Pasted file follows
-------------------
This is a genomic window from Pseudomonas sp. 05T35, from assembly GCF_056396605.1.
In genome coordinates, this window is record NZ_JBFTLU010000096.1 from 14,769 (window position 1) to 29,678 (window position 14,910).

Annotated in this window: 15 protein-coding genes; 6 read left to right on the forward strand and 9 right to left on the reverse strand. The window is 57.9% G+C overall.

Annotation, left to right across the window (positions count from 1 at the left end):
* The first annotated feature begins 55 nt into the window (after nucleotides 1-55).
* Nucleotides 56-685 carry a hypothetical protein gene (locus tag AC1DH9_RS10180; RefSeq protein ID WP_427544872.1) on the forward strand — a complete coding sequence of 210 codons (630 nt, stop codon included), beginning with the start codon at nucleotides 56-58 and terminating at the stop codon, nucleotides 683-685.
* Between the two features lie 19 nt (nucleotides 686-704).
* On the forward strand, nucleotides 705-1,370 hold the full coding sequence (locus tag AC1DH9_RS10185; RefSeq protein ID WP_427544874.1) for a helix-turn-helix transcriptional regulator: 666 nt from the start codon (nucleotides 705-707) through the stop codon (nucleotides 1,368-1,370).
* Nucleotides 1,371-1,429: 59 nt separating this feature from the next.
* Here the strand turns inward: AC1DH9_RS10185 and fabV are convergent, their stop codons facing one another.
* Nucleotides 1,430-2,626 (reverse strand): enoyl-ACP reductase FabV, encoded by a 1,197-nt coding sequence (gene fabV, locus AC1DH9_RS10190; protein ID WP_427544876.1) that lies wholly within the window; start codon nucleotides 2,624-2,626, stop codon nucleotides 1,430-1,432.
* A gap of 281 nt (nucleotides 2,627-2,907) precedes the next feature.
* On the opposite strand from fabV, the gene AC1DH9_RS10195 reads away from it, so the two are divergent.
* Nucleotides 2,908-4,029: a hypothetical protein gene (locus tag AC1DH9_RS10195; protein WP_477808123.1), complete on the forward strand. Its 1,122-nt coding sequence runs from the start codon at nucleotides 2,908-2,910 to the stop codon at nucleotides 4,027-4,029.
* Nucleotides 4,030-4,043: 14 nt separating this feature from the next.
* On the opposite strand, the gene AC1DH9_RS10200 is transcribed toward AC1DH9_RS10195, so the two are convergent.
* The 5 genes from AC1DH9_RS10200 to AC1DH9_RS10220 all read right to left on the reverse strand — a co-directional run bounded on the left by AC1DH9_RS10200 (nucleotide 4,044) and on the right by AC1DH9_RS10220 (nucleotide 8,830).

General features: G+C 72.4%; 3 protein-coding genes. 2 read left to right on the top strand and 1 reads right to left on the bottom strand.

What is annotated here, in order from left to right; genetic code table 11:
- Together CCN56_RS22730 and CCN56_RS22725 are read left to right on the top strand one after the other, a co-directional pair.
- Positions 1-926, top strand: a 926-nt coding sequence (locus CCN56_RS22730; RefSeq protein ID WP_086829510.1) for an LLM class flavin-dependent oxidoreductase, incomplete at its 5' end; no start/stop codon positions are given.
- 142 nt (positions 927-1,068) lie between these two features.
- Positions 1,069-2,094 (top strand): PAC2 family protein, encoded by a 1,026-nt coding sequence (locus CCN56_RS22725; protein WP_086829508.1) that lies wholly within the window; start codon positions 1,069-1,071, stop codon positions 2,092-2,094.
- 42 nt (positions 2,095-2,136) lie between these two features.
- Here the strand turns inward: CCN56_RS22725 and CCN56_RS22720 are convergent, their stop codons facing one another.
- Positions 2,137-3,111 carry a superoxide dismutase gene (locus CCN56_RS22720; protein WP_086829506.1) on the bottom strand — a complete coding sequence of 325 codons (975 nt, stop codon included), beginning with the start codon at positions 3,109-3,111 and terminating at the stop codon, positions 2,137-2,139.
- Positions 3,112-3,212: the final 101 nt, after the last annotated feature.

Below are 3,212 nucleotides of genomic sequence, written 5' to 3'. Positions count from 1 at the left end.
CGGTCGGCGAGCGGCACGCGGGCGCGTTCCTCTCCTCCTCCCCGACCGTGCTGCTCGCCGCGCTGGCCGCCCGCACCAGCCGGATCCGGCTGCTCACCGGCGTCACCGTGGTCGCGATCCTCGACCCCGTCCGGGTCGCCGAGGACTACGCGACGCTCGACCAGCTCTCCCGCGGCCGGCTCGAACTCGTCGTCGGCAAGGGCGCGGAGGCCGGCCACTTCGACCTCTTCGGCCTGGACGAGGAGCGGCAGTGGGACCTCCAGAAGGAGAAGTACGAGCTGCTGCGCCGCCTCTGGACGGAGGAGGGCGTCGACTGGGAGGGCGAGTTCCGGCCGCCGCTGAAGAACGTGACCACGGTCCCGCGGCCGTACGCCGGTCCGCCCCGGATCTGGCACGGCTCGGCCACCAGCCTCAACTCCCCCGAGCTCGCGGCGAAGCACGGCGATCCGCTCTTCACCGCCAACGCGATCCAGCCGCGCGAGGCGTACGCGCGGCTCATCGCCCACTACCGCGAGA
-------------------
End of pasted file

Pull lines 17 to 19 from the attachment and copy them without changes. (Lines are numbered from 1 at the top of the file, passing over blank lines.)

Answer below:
* The 5 genes from AC1DH9_RS10200 to AC1DH9_RS10220 all read right to left on the reverse strand — a co-directional run bounded on the left by AC1DH9_RS10200 (nucleotide 4,044) and on the right by AC1DH9_RS10220 (nucleotide 8,830).

General features: G+C 72.4%; 3 protein-coding genes. 2 read left to right on the top strand and 1 reads right to left on the bottom strand.

What is annotated here, in order from left to right; genetic code table 11: